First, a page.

So 8.5TB raw for $160 for the same media = $18.83/TB. A bit less than three bucks a terabyte more. Compared to hard drive cost in 4TB drives of about $100/TB, that's still a hell of a deal!
Late 2013 pricing.
4TB hard drive: around $400
5TB tape: around $160
8.5TB tape (same media as 5TB, newer drive): still about $160
Cost per terabyte of disk: about $100.
Cost per terabyte of tape: about $19
I'm ignoring the cost of the tape drive, just like I'm ignoring the cost of the head(s) involved in NAS/SAN storage.
To fix your quote to be in line with reality:
Glacier is cold storage; the drives are only spinning when they are filled, when retrieving, and when scrubbing / consolidating. Just like tape but at least five times more expensive.
I'd love to see a Petabyte-Scale Tape Storage System that looked something like this...
You're thinking way, way, way too small. One of my tape silos a few feet away from me holds about 135 petabytes, and if we bought some expansion cabinets it would hold enormously more than that.
IMHO, a SL8500 silo with dozens of robots shuffling tapes around under the LED lights looks way cooler than a pair of spinning reels. Here's a small sample: http://www.youtube.com/watch?v=OpVnk_GeCaw
Tape is slow, expensive, proprietary and unreliable.
The only people who still use it are those who have to, or idiots with money to burn.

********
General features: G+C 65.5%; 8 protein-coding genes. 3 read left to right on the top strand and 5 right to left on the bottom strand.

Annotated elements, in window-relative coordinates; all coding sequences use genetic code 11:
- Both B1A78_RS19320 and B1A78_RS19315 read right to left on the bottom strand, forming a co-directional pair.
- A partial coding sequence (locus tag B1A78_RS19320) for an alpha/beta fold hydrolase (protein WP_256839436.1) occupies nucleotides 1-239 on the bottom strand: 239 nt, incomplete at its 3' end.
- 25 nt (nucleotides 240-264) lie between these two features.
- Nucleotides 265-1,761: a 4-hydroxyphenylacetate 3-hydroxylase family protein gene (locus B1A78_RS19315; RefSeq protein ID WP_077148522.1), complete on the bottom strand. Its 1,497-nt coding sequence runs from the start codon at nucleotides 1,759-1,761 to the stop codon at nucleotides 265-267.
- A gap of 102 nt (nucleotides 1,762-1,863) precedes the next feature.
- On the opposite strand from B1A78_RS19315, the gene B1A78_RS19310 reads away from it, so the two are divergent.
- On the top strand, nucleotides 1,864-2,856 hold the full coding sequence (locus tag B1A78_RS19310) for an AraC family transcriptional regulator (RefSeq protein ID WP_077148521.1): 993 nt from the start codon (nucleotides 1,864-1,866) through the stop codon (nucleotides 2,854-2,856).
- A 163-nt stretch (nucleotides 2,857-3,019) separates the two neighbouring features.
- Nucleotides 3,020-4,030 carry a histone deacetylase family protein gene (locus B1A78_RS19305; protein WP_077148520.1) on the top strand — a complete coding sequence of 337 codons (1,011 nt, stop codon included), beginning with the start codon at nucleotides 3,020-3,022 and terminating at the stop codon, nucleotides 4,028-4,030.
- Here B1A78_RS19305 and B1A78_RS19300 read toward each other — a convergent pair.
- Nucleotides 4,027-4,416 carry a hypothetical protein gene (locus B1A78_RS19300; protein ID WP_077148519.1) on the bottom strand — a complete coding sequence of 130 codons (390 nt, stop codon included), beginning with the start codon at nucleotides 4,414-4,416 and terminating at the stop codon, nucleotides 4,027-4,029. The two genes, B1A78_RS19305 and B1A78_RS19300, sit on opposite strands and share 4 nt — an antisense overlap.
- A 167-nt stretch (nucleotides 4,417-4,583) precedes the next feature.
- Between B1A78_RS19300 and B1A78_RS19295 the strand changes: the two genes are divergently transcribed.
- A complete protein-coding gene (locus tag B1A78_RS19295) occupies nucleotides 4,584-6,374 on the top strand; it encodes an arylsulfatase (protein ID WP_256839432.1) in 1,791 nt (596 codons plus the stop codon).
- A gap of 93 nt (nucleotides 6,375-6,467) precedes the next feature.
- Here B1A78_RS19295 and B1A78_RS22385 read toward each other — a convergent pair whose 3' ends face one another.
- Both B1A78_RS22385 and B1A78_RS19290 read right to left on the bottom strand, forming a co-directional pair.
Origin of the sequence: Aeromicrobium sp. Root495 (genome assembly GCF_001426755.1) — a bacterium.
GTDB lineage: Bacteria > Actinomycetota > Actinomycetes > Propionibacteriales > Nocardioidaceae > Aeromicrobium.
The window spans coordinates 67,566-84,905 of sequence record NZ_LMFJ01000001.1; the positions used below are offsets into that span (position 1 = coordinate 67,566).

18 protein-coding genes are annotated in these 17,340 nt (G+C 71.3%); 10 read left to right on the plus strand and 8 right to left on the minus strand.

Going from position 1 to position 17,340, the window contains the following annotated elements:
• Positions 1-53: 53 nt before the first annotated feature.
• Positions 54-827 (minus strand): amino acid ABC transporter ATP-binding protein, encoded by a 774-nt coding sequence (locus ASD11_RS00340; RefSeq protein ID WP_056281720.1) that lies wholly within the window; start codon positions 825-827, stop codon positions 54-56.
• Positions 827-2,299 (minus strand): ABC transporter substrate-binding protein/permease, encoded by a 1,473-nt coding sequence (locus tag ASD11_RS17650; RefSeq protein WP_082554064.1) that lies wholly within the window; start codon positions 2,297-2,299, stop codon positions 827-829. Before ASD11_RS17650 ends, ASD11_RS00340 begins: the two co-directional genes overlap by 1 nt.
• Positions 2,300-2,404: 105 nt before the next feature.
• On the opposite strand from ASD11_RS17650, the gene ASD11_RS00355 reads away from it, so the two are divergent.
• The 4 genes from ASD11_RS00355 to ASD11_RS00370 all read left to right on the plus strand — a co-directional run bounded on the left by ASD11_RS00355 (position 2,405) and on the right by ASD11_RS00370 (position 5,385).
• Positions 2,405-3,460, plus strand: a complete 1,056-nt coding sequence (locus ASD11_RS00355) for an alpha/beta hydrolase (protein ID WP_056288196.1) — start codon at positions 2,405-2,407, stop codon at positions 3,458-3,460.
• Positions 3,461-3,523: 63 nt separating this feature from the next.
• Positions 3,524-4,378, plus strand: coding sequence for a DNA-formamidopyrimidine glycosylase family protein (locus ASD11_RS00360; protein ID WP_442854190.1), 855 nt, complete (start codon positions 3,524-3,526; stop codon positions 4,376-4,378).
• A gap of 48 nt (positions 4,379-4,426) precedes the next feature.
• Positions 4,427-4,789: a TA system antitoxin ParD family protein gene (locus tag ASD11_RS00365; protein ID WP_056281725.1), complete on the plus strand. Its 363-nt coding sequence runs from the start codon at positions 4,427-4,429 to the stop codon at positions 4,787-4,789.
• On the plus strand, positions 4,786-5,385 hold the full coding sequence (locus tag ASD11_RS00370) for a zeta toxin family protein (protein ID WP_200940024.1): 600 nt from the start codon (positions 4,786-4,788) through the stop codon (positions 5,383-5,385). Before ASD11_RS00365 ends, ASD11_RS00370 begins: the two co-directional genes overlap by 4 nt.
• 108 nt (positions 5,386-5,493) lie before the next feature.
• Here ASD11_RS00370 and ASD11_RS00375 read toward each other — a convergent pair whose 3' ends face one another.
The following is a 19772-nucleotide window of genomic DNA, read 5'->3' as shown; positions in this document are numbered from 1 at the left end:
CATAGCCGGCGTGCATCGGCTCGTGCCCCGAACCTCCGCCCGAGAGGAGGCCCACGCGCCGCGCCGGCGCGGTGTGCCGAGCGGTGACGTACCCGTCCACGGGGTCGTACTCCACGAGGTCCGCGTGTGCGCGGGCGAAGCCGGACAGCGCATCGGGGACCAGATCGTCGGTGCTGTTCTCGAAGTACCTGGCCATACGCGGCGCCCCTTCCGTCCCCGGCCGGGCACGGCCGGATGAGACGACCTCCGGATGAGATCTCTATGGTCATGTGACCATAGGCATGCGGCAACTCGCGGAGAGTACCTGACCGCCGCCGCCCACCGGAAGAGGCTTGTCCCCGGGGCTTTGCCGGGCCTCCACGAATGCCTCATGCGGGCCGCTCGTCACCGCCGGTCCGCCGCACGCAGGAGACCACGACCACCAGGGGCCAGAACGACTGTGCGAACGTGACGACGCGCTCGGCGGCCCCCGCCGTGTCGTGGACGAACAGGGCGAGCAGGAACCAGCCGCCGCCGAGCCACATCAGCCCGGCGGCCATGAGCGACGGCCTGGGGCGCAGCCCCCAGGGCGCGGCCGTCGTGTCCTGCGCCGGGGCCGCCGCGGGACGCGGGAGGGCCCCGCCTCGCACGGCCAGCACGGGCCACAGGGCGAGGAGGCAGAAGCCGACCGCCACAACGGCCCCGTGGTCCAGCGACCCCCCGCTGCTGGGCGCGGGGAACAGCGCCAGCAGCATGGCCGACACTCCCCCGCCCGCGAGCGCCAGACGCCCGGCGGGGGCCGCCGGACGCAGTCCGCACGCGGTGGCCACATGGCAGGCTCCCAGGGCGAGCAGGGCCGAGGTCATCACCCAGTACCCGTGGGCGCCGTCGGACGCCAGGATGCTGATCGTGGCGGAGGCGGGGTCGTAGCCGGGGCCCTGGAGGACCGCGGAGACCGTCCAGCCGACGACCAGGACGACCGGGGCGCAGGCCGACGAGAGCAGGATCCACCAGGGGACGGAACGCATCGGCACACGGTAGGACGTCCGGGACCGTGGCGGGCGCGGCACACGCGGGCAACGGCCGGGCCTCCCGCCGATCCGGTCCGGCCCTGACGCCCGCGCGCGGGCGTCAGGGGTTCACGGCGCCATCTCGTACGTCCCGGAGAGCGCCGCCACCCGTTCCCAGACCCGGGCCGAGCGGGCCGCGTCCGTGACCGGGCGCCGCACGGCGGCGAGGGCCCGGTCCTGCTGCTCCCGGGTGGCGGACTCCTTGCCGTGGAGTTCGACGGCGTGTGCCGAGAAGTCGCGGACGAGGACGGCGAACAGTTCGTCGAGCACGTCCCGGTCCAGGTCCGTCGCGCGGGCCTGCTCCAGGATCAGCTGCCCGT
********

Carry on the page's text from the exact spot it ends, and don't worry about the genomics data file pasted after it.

Fact check on the troll.
"Tape is slow". Absolutely false for throughput; true only for IOPS. A modern tape is much faster than a modern hard drive. That's the point of the article, and my personal experience as well. Random I/O to/from tape drives is incredibly slow, but no hard drive can touch a modern tape drive's throughput. It's the reason LHC uses it.
"Tape is expensive": True only in a non-ROI sense, therefore mostly false. You'll find a modern, large tape silo of equivalent capacity to a modern, large storage appliance usually works out much cheaper both in initial cost and cost over time if you intend to use the hardware for at least three to five years. That said, the cost of admission to the world of enterprise tape is pretty high; it's the ongoing costs that are much lower than hard drives.
"Tape is Proprietary": Both true and false. LTO is an open (licensable) standard, but the fastest/largest tape drives on the planet are typically proprietary right now, because being the fastest/largest causes more sales, and therefore funds innovation in faster/larger tape technology.
"The only people who still use it are those who have to...": False. There are many, many use cases for tape where it is not a requirement, but is just more convenient, reliable, faster, and less expensive than a hard-disk solution. I could list them, but, well, you're a troll and I don't want to type much more.
"The only people who still use it are... [those] with money to burn.": False. ROI is what drives most of our tape purchases, and we save an enormous amount of money by using tape in appropriate scenarios. Hard disks are appropriate for some use cases, tapes are mandatory or just a smart purchase in others.
There are 8.5TB uncompressed capacity tapes in enterprise use right now.
I work for the company that makes those 8.5TB uncompressed drives. Even our internal use is quite limited at present; demand vastly outstrips supply, and they are quite hard to get!
For the time being, we're still using the 5TB uncompressed/10TB compressed T10K "C" drives with T10K T2 tapes. Still the fastest, largest tapes on the market outside of their newer, younger brother, and worth every penny!
Tape never died in enterprise use. Its use as a desktop backup device, though, certainly is very limited now compared to the day when many new workstations shipped with a built-in tape drive to back up the disk...
Algebraic symbols are used when you do not know what you are talking about. -- Philippe Schnoebelen